Better gas mileage is Detroit's safest route to fiscal health

gas_pump_smhere. Look under "New Reports."

Walter is the Director of the Automotive Analysis Division of the University of Michigan Transportation Research Institute (UMTRI). He studies the adoption by consumers and automakers of new powertrain (electric, hybrid, clean diesel, fuel cell, alternative fuels), safety, and telematics technologies. Walter worked for General Motors for 9 years in sales forecasting, product development, marketing, and manufacturing (1993 found him on the floor of one of GM’s component factories). Prior to joining the University, he was Executive Director of Forecasting and Analytics for J.D. Power and Associates. He earned his doctorate in Economics from UCLA in 1983.

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  • brad

    Absolutely wonderful to see a report that puts some numbers behind what many of us have known all along.

  • Guest

    As an earlier blog demonstrated, fuel economy peaked about 1986, and has been declining since then. The whole approach to improving fuel economy must be changed. Only when we put gasoline on a “the more you use, the more you pay per gallon” rate schedule will high mileage vehicles really pay off for the auto makers. This is the way we conserve electicity and water, but we seem unable to step up to the plate when it comes to gasoline. Instead we fund our enemies. Amazing.

  • mdcoffel

    Have not read the entire study yet so I really cannot say much for or against the results of the study but I think the study is correct in it assertion that the “Big Three” stand to loose billions if they do nothing about the dismal average fuel economy of their current fleets.

    With the technology available new vehicles should be able to see a 20% increase in available miles per gallon with very little effort on the part of the domestic automakers. And instead of trying to fill both markets, non-hybrid and hybrid, at the same time I would strongly suggest that all three domestic automakers pick one vehicle from every lineup and only produce the hybrid version instead of both. If they were to take the money from both hybrid and non-hybrid development and focus it on just the hybrid vehicle. That way developments and improvements could be made prior to a production rollout.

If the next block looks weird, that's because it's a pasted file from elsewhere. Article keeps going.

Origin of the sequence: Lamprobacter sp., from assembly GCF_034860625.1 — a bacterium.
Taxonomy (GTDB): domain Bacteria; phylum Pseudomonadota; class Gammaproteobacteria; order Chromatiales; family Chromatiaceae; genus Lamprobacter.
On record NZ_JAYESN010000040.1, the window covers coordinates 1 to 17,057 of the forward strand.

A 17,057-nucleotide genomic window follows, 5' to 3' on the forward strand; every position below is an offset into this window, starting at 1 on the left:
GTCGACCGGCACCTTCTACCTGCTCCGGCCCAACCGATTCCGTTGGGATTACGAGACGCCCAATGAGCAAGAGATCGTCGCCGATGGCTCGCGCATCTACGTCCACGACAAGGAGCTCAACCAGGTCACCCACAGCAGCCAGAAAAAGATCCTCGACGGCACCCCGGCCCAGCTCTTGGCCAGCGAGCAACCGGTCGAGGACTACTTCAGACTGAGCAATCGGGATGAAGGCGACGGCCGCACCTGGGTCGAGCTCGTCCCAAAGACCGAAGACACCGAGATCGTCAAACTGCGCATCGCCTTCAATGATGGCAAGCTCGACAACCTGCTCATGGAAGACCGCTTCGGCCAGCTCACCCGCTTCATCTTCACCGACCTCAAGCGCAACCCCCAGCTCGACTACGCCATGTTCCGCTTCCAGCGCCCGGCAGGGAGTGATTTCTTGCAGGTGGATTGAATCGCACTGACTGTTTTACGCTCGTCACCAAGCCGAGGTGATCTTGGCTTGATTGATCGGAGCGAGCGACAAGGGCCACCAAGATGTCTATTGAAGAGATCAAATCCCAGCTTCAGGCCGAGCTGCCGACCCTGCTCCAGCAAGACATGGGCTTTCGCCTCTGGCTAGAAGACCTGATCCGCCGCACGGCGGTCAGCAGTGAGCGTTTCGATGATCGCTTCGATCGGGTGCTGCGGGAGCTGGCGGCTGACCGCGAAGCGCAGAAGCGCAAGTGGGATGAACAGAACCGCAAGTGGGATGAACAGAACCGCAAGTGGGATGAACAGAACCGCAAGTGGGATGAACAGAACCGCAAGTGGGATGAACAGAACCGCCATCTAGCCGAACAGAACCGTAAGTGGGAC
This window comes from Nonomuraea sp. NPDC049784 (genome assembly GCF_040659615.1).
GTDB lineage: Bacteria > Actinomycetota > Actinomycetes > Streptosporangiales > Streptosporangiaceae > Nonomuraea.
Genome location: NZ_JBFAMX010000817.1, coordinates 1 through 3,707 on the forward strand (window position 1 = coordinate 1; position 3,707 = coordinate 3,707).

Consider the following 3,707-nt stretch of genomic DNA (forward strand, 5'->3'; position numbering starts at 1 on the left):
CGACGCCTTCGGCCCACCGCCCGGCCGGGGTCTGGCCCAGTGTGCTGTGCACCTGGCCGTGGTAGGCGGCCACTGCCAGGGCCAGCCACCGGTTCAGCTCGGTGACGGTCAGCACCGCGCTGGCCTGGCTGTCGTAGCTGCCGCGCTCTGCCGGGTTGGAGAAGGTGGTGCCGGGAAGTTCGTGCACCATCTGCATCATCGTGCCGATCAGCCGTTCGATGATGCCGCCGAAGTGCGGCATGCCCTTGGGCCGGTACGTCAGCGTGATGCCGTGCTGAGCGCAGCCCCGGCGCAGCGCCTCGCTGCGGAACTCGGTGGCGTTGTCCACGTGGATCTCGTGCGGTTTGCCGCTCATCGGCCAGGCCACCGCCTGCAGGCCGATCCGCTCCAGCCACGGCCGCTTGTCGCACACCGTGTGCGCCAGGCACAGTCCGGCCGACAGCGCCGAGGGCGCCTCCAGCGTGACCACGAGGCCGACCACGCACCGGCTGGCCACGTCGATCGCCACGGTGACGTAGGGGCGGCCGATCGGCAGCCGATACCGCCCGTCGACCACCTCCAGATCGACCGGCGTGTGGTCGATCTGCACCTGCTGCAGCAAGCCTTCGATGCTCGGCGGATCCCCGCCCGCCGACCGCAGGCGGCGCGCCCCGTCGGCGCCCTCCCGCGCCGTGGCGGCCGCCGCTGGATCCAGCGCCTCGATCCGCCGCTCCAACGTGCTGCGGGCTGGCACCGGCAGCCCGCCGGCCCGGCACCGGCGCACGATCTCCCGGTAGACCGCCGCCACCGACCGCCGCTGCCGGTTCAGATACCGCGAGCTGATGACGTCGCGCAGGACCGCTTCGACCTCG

Another suggestion I would offer to the big three would be to merge the E85 technology with the developing hybrid technology so that as domestic ethanol production ramps up there would be a greater market for domestically produced E85.

    The true overall goal should be to reduce the need for imported oil down to a level where the United States has no need for it. The result would be that the American consumer would be rewarded with a domestica product, stable pricing, and as Van mentioned there would be no more money going out to help fund terrorist organizations.

  • walter

    The window of opportunity seems to be closing. A newspaper article yesterday said Nissan has decided to market a Plug-in Hybrid with a Lithium Ion battery in 2010. It is possible that Toyota may sell a Plug-in version of the 2009 Prius. I expect GM, Ford and DC will watch and wait.

  • djkonell

    The big three used to be the innovators. Then they were on equal footing. After that they were always about one step behind the foreign auto makers. Now everyone is one step behing the Japanese, and the big three are TWO steps behind!
    Ultimately it’s the corporate culture within the big three that’s killing them. Denying the future is the best way to get run over by it.

  • masstraff

    Why can’t we do better we should be leading the way on more fuel saving cars. The reason is that big oil does not want to lose money so they lower the prices cause the us public to thinking there is not a problem. So we then rush out by the big cars and scream later about raising fuel cost. When in america we could of been complete over the top of with new types of fuel.